Gygli, S., Haelg, F., Potrafke, N., & Sturm, J.-E. (2019). The KOF globalisation index–revisited. The Review of International Organizations, 14(3), 543-574.

Ihsan, I., & Anjum, S. (2013). Impact of money supply (M2) on GDP of Pakistan. Global Journal of Management and Business Research, 13(6).

Islam, M. Q. (2000). Fiscal policy and social welfare in selected MENA countries. In: Shahin, W. & Dibeh, G. (Eds.) Earnings Inequality, Unemployment, and Poverty in the Middle East and North Africa. Greenwood.

Jollands, N. (2003). The usefulness of aggregate indicators in policy making and evaluation: a discussion with application to eco-efficiency indicators in New Zealand. Inaugural EEN (Economics and Environment Network) National Workshop, 1-3 May 2003, Canberra, ACT.

Kaiser, H. F. (1960). The application of electronic computers to factor analysis. Educational and Psychological Measurement, 20(1), 141-151.

Klasen, S. (2010). Measuring and monitoring inclusive growth: multiple definitions, open questions, and some constructive proposals. ADB Sustainable Development working paper series No. 12, Asian Development Bank.

Lin, J. Y., Monga, C., & Standaert, S. (2019). The inclusive sustainable transformation index. Social Indicators Research, 143(1), 47-80.

Mooi, E., Sarstedt, M. and Mooi-Reci, I. (2018). Market research: The process, data, and methods using Stata. Heidelberg: Springer.

Nardo, M., Saisana, M., Saltelli, A., & Tarantola, S. (2005). Tools for composite indicators building. European Comission, Ispra, 15(1), 19-20.

O’Brien, M., & Penna, S. (2008). Social exclusion in Europe: Some conceptual issues. International Journal of Social Welfare, 17(1), 84-92.

Oxoby, R. (2009). Understanding social inclusion, social cohesion, and social capital. International Journal of Social Economics, 36(12), 1133-1152.

Owolabi, S., & Okwu, A. T. (2011). Empirical evaluation of contribution of value added tax to development of Lagos State economy. Middle Eastern Finance and Economics, 1(9), 24-34.

Paternostro, S., Rajaram, A., & Tiongson, E. R. (2007). How does the composition of public spending matter? Oxford Development Studies, 35(1), 47-82.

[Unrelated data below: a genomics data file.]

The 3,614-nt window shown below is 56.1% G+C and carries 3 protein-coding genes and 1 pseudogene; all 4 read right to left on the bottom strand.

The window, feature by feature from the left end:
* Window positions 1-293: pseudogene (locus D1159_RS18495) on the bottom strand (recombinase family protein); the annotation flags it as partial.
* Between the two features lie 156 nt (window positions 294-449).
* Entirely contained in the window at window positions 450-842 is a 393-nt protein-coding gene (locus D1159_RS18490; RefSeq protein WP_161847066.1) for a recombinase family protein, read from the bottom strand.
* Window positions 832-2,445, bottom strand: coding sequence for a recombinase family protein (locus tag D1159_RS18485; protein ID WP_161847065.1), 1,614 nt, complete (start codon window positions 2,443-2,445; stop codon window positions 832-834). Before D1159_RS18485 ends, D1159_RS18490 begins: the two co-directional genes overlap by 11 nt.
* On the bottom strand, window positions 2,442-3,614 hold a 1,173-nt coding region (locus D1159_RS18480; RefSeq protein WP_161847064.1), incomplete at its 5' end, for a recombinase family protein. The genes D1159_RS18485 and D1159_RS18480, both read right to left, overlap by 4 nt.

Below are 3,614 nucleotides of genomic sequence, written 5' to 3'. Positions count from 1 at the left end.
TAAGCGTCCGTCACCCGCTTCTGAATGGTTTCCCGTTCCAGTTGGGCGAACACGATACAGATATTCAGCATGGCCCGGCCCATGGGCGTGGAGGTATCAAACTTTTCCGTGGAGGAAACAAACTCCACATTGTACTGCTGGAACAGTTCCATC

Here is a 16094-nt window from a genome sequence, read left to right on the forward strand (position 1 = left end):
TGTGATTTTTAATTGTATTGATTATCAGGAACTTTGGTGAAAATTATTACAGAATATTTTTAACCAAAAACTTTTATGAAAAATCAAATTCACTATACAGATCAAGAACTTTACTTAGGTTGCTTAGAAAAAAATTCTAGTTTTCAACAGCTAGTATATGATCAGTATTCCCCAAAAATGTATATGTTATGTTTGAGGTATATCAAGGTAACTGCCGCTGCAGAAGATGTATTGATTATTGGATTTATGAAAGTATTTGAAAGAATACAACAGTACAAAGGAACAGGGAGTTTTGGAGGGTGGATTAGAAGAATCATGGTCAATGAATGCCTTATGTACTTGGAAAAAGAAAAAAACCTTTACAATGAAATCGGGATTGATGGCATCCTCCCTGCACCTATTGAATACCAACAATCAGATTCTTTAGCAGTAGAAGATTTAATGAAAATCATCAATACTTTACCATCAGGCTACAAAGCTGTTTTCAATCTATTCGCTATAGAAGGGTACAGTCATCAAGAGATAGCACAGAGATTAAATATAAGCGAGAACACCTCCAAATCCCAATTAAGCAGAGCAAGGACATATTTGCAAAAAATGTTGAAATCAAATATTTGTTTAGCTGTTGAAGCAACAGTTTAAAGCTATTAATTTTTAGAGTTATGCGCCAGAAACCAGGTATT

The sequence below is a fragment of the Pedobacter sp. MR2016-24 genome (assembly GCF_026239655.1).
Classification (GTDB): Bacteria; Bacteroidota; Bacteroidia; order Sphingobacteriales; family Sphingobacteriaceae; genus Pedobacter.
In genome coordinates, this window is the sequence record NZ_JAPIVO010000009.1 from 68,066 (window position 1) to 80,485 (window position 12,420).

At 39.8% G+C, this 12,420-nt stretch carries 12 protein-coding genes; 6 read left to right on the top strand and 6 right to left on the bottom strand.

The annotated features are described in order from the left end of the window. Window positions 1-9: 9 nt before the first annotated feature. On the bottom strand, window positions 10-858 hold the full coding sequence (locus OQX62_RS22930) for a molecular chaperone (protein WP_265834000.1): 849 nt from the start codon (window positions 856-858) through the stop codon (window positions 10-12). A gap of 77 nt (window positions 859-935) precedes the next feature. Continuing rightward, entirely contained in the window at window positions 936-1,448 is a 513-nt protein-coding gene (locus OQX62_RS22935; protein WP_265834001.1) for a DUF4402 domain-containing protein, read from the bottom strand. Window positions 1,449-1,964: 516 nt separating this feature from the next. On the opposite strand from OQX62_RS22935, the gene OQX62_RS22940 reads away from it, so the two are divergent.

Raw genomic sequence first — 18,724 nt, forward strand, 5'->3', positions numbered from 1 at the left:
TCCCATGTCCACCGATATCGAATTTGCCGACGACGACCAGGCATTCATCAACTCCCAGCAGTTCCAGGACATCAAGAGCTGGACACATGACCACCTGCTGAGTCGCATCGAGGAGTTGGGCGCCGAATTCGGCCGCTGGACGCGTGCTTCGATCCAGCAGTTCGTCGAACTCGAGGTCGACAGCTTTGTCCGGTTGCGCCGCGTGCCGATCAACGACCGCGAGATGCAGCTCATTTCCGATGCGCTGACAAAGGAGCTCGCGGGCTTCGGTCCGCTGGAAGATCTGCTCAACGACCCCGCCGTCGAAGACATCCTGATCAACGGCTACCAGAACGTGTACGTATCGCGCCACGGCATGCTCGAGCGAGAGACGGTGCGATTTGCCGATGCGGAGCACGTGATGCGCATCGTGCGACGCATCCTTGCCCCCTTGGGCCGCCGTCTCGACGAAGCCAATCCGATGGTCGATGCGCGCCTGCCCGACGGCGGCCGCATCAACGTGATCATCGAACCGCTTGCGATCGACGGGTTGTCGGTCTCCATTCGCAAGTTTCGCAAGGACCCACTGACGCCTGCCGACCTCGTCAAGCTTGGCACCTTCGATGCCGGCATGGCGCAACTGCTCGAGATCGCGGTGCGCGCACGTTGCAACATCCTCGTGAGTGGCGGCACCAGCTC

Pogue, T. F., & Sgontz, L. G. (1977). Social security and investment in human capital. National Tax Journal, 157-169.

Ravenna, F., & Walsh, C. (2010). The welfare consequences of monetary policy and the role of the labour market: A tax interpretation, No. 10-01. HEC Montreal, Institut d’economie appliquee.

Rawal, N. (2008). Social inclusion and exclusion: a review. Dhaulagiri Journal of Sociology and Anthropology, 2, 161-180.

Salzman, J. (2003). Methodological choices encountered in the construction of composite indices of economic and social well-being. Technical Report, Center for the Study of Living Standards, Ottawa.

Tangcharoensathien, V., Mills, A., Das, M. B., Patcharanarumol, W., Buntan, M., & Johns, J. (2018). Addressing the health of vulnerable populations: social inclusion and universal health coverage. Journal of Global Health, 8(2).

UNESCO (2012). What role for UNESCO in 2014-2021? Consultations of the DG with Member States: Social Inclusion, Social Transformations, Social Innovation.

Wan, G., & Zhuang, J. (2015). Making growth more inclusive. In Managing the middle-income transition. Edward Elgar.

Wang, C., & Naveed, A. (2019). The social inclusion and inequality nexus: EU versus non?EU migrants. International Migration, 57(3), 41-62.

World Bank. (2006). Equity and development: world development report 2006. World Bank.

World Bank. (2011). Gender equality and development: world development report 2012. World Bank.

World Bank. (2013). Inclusion matters: the foundation of shared prosperity. World Bank.

Worlu, C. N., & Nkoro, E. (2012). Tax revenue and economic development in Nigeria: a macro econometric approach. Academic Journal of Interdisciplinary Studies, 1(2), 211-211.



How to Cite

Batool, Z., & Bhatti, A. A. (2020). Macroeconomic Policies and Social Inclusion in the Developing World. Liberal Arts and Social Sciences International Journal (LASSIJ), 4(2), 114–129.